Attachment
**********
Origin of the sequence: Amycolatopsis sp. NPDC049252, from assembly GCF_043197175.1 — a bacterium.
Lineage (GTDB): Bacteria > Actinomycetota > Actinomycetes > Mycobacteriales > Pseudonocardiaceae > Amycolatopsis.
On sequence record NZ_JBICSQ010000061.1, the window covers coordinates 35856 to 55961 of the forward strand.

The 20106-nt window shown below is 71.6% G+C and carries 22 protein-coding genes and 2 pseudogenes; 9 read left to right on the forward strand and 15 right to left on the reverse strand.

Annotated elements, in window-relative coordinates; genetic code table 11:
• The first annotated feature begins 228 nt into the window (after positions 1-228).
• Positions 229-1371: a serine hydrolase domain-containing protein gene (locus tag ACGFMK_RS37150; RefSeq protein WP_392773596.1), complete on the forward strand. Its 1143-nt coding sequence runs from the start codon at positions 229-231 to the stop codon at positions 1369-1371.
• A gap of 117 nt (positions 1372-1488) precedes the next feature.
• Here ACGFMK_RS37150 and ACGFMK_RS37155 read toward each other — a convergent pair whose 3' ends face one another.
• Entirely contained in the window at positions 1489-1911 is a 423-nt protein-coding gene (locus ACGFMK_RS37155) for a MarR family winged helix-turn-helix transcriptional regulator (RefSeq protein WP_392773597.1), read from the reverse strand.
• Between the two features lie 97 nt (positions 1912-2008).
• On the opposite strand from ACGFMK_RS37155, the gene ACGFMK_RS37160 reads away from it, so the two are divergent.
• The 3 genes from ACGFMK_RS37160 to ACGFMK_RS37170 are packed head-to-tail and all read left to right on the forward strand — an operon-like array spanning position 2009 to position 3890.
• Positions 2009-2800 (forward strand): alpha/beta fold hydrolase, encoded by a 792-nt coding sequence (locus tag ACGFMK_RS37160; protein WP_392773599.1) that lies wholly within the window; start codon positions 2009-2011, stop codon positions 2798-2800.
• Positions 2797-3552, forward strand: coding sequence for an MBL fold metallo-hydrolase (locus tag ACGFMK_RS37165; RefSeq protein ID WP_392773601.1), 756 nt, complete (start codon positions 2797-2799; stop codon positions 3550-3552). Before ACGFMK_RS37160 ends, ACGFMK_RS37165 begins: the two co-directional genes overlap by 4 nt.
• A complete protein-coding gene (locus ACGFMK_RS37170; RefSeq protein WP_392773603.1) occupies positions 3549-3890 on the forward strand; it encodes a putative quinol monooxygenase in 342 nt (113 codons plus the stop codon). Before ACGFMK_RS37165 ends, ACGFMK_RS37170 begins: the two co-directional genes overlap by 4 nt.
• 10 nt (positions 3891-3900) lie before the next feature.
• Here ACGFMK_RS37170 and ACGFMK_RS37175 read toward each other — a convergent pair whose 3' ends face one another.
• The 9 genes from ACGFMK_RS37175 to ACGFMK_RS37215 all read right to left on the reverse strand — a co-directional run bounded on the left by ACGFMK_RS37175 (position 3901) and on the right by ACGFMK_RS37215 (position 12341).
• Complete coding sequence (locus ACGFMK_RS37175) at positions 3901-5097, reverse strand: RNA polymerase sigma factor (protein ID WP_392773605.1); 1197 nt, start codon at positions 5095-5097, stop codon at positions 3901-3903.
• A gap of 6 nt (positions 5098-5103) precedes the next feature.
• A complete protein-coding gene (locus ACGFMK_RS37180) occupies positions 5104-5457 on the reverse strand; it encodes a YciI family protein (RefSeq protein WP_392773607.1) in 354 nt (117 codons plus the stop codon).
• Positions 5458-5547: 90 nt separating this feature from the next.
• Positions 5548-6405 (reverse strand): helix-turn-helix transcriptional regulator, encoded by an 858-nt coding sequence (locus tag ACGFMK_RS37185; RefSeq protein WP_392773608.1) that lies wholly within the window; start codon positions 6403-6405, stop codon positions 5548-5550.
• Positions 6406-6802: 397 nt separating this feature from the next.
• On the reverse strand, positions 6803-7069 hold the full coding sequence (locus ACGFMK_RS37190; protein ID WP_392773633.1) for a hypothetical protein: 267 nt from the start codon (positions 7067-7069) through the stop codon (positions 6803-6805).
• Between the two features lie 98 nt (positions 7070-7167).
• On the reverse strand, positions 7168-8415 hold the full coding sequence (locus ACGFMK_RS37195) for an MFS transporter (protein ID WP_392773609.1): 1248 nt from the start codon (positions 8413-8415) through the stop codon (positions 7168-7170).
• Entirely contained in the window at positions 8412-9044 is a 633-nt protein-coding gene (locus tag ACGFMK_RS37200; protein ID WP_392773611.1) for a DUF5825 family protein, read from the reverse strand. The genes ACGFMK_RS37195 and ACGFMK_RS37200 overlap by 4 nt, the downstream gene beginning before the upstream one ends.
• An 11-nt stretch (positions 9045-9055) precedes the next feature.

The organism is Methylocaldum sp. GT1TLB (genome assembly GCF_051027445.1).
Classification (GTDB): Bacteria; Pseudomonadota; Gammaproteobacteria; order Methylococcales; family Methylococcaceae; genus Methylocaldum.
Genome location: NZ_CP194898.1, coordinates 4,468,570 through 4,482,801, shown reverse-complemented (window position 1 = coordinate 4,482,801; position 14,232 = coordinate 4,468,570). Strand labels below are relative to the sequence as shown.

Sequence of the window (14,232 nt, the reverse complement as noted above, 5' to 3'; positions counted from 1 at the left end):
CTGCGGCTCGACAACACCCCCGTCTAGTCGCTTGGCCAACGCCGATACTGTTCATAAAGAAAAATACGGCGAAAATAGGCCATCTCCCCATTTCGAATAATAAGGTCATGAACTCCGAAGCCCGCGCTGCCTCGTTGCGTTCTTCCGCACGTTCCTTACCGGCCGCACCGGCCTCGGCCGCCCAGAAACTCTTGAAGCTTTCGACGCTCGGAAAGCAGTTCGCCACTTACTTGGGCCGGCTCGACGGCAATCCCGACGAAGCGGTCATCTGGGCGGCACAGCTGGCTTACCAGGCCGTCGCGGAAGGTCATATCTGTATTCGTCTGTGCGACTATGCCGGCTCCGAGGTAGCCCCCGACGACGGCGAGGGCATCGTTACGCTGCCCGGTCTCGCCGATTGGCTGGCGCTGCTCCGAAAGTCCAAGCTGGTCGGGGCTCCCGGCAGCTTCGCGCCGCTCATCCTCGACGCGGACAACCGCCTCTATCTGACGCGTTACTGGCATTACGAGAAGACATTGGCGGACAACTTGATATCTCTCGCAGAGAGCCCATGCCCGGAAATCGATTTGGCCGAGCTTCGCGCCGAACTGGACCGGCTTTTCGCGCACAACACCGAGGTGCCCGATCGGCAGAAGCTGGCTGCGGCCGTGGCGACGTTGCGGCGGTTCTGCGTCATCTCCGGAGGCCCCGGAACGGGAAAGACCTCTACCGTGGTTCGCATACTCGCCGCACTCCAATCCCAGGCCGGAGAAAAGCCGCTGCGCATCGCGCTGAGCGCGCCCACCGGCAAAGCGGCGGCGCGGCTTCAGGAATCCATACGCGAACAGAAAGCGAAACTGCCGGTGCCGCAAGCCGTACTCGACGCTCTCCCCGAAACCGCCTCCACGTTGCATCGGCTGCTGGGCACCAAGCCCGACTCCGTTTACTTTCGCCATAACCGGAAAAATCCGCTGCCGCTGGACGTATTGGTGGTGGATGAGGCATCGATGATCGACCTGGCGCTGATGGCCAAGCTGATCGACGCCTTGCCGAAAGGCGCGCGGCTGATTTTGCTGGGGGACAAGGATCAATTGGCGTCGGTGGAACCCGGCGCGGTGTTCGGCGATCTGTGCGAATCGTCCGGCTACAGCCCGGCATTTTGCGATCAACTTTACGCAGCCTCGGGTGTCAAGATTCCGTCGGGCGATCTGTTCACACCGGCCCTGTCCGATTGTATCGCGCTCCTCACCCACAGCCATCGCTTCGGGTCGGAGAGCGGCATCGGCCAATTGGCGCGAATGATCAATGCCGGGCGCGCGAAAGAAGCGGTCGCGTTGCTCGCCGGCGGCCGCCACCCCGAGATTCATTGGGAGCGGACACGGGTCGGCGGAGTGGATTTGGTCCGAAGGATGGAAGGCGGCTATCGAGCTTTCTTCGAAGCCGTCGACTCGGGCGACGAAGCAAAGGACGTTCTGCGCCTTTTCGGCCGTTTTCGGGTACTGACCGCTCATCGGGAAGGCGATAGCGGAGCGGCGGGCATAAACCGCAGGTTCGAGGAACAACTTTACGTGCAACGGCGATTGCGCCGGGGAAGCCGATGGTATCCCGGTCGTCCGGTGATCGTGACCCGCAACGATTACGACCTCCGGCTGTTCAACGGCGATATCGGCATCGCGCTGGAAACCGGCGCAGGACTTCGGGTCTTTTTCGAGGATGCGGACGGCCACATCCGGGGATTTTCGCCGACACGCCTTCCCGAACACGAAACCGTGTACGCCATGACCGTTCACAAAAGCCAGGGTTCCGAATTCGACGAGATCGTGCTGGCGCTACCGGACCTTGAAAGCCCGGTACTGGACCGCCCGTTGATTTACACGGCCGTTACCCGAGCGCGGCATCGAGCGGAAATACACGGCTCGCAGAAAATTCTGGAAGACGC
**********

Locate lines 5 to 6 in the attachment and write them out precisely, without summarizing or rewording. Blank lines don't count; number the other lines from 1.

Annotated elements, in window-relative coordinates; genetic code table 11:
• The first annotated feature begins 228 nt into the window (after positions 1-228).